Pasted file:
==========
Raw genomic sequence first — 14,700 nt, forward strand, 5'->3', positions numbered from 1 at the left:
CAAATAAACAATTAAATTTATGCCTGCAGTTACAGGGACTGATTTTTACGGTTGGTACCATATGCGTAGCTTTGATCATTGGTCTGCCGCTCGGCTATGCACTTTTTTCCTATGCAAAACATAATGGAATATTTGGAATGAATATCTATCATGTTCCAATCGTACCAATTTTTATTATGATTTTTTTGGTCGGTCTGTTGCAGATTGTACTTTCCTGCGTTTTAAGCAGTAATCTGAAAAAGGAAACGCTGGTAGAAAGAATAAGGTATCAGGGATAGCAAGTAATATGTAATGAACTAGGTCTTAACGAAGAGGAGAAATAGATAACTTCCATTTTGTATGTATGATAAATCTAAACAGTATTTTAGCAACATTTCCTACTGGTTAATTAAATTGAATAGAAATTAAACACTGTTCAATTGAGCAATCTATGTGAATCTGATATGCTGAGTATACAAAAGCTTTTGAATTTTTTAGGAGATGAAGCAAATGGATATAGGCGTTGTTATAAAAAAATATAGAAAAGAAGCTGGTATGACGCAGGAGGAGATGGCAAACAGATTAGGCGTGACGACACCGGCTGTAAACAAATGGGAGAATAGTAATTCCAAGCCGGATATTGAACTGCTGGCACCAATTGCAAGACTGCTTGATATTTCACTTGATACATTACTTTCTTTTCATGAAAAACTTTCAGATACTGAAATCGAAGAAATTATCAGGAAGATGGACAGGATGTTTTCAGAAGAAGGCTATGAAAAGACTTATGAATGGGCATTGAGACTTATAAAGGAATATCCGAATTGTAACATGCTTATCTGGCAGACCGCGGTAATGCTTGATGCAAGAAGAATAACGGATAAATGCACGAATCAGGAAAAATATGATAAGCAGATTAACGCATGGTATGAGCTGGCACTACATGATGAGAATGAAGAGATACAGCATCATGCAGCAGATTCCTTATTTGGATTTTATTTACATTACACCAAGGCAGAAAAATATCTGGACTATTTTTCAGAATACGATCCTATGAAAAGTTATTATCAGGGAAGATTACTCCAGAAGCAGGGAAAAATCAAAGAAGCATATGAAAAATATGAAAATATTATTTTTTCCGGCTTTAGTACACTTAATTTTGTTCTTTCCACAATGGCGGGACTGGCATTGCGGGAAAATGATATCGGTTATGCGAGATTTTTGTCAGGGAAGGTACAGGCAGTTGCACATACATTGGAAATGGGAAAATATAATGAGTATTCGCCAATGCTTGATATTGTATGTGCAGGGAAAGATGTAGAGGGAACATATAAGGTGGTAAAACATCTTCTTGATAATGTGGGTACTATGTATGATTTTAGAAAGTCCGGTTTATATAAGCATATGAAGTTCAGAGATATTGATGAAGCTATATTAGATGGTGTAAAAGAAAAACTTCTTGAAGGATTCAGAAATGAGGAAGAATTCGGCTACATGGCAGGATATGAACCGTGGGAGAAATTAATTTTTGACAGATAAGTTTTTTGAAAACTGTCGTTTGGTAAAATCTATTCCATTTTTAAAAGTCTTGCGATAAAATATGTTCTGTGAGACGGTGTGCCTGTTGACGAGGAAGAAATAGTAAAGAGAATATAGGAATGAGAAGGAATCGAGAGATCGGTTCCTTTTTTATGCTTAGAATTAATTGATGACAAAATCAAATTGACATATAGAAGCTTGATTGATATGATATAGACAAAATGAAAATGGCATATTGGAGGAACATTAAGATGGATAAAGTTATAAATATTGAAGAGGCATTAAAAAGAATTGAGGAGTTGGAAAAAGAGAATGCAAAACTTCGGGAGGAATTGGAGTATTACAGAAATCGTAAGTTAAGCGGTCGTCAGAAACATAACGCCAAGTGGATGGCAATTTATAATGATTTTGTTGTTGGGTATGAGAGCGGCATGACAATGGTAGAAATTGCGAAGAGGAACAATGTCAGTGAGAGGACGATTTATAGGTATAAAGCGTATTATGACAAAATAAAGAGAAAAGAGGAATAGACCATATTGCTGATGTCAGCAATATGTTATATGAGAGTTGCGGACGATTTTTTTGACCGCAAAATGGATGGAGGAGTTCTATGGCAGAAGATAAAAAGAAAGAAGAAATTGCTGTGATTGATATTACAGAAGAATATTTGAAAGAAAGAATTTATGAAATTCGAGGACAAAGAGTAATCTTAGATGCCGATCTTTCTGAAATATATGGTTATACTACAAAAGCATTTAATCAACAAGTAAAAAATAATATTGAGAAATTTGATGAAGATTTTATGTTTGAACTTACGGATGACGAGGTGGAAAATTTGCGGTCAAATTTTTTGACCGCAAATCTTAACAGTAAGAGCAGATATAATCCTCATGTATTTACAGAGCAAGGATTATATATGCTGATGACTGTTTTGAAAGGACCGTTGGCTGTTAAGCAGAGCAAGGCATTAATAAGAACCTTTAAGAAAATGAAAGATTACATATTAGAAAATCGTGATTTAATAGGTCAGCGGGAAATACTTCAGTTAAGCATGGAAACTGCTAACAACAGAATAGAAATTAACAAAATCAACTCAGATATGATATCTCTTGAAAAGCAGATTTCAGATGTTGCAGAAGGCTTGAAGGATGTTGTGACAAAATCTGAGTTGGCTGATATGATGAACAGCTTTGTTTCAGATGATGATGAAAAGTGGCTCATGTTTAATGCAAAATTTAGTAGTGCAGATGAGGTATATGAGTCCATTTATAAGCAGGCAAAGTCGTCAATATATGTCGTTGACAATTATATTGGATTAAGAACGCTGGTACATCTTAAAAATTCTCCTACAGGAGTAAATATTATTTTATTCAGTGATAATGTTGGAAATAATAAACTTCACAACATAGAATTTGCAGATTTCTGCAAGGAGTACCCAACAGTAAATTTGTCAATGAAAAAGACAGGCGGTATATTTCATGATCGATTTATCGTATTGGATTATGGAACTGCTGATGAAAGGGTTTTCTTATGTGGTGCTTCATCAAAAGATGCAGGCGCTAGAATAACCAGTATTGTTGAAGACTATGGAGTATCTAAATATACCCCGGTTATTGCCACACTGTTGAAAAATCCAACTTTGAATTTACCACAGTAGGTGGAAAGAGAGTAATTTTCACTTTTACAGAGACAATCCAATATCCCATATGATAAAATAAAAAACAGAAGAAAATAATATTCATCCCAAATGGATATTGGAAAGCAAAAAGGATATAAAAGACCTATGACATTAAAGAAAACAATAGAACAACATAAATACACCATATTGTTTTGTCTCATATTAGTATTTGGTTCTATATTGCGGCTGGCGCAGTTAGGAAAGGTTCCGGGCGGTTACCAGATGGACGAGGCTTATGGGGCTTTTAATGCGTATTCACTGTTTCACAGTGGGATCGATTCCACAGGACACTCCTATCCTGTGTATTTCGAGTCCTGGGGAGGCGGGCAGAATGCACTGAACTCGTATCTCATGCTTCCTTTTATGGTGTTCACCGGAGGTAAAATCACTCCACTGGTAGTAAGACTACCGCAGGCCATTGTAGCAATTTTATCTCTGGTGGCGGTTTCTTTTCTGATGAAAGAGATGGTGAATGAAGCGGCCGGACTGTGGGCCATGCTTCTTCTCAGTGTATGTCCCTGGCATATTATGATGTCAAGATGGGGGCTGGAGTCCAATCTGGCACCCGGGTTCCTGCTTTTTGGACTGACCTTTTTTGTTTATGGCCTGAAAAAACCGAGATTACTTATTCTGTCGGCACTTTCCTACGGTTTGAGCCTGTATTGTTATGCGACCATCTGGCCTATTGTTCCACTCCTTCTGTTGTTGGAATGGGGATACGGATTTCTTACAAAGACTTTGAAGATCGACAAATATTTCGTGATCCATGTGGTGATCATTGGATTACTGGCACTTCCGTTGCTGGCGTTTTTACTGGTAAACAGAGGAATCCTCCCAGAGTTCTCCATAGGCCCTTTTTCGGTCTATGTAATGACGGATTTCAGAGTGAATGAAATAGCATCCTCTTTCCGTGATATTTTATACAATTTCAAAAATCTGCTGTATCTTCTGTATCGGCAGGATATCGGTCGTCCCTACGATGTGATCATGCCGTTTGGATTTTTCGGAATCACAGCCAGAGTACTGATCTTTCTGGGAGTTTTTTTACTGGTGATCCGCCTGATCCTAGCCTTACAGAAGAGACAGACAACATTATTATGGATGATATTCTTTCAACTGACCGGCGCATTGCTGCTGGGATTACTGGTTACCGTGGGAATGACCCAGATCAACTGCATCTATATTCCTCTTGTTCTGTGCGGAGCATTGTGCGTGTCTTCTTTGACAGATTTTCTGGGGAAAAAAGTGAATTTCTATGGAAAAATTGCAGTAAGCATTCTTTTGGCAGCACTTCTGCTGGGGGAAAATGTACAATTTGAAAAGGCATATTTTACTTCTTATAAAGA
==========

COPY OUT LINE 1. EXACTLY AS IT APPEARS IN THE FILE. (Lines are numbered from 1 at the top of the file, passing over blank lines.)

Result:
Raw genomic sequence first — 14,700 nt, forward strand, 5'->3', positions numbered from 1 at the left: